“Until you know what a thing is, you can’t answer any other questions about it.”

Socrates

Do we need need to know what a thing is to understand it? Socrates thought so. I think so. However, I get the impression that many of colleagues in educational research & instructional design do not share this view. Note the comments in a recent piece in The Chronicle, “What’s in a Name? Researchers Struggle With Terms for New Learning Methods.” In the article, written by Ben Wieder, researchers at the University of Missouri at Columbia found no consensus among academics about the definitions of “e-learning,” “online learning,” and “distance learning.” The research team asserts, and I agree, that our inability to name a thing makes it difficulty to know what it is. As researchers this also makes it difficult to assess its potential strengths & weaknesses for teaching & learning.

It’s been my experience that this is not an isolated sentiment in our field. Whether we’re talking newer entries into the educational ecosystem such as cloud based applications, social applications, and devices that are portable as well as mobile or some long standing things such as learning management systems & electronic portfolios we can’t seem to agree on what a thing is. What I find disturbing is that we’re not having a healthy dialogue as to what a given thing is. It’s not about agreeing on a definition of a given term (ePortfolio, LMS, eLearning) but coming to an understand as to the things essence. What is the essence of an ePortfolio? What is the nature of an LMS? Social media? Digital scholarship? eLearning?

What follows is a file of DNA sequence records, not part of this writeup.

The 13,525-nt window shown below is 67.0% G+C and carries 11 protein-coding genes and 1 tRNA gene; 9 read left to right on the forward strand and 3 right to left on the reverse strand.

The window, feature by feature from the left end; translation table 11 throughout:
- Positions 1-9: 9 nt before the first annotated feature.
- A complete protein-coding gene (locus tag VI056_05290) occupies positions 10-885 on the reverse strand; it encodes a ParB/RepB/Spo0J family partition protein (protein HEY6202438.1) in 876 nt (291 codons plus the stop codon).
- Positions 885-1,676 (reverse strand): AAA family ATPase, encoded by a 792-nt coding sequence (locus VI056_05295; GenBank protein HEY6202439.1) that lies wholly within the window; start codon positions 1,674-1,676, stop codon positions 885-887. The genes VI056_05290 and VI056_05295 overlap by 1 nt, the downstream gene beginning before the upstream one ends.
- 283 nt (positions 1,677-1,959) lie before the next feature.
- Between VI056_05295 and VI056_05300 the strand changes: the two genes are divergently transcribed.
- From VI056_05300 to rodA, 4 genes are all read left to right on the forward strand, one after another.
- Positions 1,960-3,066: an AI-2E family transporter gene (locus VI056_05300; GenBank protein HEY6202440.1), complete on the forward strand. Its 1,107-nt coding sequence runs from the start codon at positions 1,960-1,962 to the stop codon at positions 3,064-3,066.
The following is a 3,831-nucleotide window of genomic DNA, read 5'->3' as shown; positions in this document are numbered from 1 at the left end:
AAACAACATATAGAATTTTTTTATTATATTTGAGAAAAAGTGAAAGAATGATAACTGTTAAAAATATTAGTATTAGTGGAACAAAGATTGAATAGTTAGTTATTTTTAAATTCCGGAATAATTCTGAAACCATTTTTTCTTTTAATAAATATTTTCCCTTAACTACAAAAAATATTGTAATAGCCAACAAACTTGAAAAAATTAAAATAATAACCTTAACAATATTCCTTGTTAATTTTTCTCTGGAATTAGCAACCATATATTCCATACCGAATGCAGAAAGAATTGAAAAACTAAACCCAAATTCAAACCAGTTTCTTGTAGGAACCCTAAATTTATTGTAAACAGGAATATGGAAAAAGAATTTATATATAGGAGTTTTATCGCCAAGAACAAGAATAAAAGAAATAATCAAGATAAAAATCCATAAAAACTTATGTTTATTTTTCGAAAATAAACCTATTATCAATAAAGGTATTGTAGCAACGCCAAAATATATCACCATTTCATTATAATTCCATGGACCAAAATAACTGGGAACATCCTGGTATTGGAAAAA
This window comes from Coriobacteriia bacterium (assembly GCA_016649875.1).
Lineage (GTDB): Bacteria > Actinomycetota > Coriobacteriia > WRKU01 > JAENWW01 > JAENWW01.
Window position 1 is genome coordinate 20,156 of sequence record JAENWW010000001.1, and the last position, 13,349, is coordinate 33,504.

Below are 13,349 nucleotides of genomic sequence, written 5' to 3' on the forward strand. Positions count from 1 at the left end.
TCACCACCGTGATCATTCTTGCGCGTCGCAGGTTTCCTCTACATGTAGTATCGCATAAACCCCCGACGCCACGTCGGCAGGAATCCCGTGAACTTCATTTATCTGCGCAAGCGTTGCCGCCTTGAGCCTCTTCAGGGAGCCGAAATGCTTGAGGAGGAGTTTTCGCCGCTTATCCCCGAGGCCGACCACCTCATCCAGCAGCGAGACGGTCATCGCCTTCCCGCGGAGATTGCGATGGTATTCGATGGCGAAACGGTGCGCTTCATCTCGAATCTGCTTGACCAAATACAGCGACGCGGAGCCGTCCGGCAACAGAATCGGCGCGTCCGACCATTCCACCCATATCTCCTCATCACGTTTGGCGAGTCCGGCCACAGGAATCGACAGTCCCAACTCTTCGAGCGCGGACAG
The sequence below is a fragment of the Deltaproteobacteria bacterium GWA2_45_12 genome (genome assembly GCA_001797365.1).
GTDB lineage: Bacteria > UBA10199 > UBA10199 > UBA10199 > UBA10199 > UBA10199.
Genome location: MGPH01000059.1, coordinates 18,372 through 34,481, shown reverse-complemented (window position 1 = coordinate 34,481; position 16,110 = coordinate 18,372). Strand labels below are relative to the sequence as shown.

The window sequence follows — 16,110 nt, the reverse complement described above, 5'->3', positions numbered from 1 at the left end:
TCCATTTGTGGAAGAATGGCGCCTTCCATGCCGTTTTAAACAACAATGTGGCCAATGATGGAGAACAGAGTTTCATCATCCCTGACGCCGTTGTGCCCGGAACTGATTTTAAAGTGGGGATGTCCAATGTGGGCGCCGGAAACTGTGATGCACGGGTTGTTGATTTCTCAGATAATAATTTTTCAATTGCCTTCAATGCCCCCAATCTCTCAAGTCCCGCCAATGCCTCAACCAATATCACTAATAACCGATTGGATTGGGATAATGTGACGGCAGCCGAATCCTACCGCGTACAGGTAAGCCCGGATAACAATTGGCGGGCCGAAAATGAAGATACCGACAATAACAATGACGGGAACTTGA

What troubles me is this. As educators aren’t these the very questions with which we should be concerning ourselves? If we do not understand the nature of a thing how can we then apply it to any given situation, such as a course? How do we know whether what we’re doing is good, bad, or indifferent in it’s impact?

I’m not arguing for an absolute understanding going in however, isn’t it incumbent upon us to to know something well enough to have a game plan going in? If not, how do we understand the outcomes & make sense of it all? Do we not have an obligation  How can we know if an ePortfolio is an effective teaching & learning tool if we can’t agree on what it is?

Maybe that’s why we so often get insignificant results. Perhaps that’s why we don’t know if we’re truly making a difference

 

so, why do you tweet?

This recording is an abridged version of a presentation I gave at HighEdWeb10 in Cincinnati. It explores the allure behind some social media using Twitter as a backdrop.

social media is people not institutions

A common theme emerged from my week at HighEdWeb10. That is, institutions don’t get it. The ‘it’ I’m referring to is social media and by institutions I’m referring to the administrative and governing bodies. The not getting it refers to how social media is used to interact, particularly interactions that travel from institutional channels to the population they serve, which is primarily students but, it’s not exclusive.

I was part of the criticism myself in my presentation, “Why Do You Tweet?” though my point was geared more toward instructors and the way they use social media for teaching. Recent studies, and they are very recent due to the newness of the phenomenon, indicate that the primary reason we humans use social media is to, well, socialize.

The overwhelming amount of volume on Twitter is chit-chat, mostly in the form of status updates. I don’t have the data on Facebook use but, by my own use, I’d bet it’s the same. Think of it as a conversation over coffee with friends where it’s not so much what you’re talking about but with whom you’re talking. Do I care that my friend Jim and his wife watched a movie last night? At face value, not really. But I do care about Jim and what this tells me about how things are going for him at the moment. A quiet evening at home in the dark watching movies with the person in the world Jim most wants to spend time with tells me things are going alright for Jim.